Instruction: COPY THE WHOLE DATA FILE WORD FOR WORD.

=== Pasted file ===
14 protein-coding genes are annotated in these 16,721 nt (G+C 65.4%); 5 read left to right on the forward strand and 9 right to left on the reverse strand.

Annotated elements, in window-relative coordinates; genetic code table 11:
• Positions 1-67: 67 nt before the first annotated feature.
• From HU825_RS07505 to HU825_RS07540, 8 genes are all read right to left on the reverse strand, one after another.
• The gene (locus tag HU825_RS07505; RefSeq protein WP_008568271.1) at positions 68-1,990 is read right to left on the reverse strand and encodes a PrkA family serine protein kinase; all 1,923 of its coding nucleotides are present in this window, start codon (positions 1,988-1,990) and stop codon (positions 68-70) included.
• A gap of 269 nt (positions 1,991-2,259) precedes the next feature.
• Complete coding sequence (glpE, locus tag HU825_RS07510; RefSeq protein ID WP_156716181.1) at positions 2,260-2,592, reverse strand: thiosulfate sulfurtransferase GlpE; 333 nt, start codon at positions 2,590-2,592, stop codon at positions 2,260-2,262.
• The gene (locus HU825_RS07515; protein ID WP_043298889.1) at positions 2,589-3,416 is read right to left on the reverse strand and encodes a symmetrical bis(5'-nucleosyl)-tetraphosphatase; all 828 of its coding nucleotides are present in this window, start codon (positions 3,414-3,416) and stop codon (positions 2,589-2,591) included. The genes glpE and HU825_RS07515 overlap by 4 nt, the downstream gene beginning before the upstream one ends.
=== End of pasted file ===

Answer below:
14 protein-coding genes are annotated in these 16,721 nt (G+C 65.4%); 5 read left to right on the forward strand and 9 right to left on the reverse strand.

Annotated elements, in window-relative coordinates; genetic code table 11:
• Positions 1-67: 67 nt before the first annotated feature.
• From HU825_RS07505 to HU825_RS07540, 8 genes are all read right to left on the reverse strand, one after another.
• The gene (locus tag HU825_RS07505; RefSeq protein WP_008568271.1) at positions 68-1,990 is read right to left on the reverse strand and encodes a PrkA family serine protein kinase; all 1,923 of its coding nucleotides are present in this window, start codon (positions 1,988-1,990) and stop codon (positions 68-70) included.
• A gap of 269 nt (positions 1,991-2,259) precedes the next feature.
• Complete coding sequence (glpE, locus tag HU825_RS07510; RefSeq protein ID WP_156716181.1) at positions 2,260-2,592, reverse strand: thiosulfate sulfurtransferase GlpE; 333 nt, start codon at positions 2,590-2,592, stop codon at positions 2,260-2,262.
• The gene (locus HU825_RS07515; protein ID WP_043298889.1) at positions 2,589-3,416 is read right to left on the reverse strand and encodes a symmetrical bis(5'-nucleosyl)-tetraphosphatase; all 828 of its coding nucleotides are present in this window, start codon (positions 3,414-3,416) and stop codon (positions 2,589-2,591) included. The genes glpE and HU825_RS07515 overlap by 4 nt, the downstream gene beginning before the upstream one ends.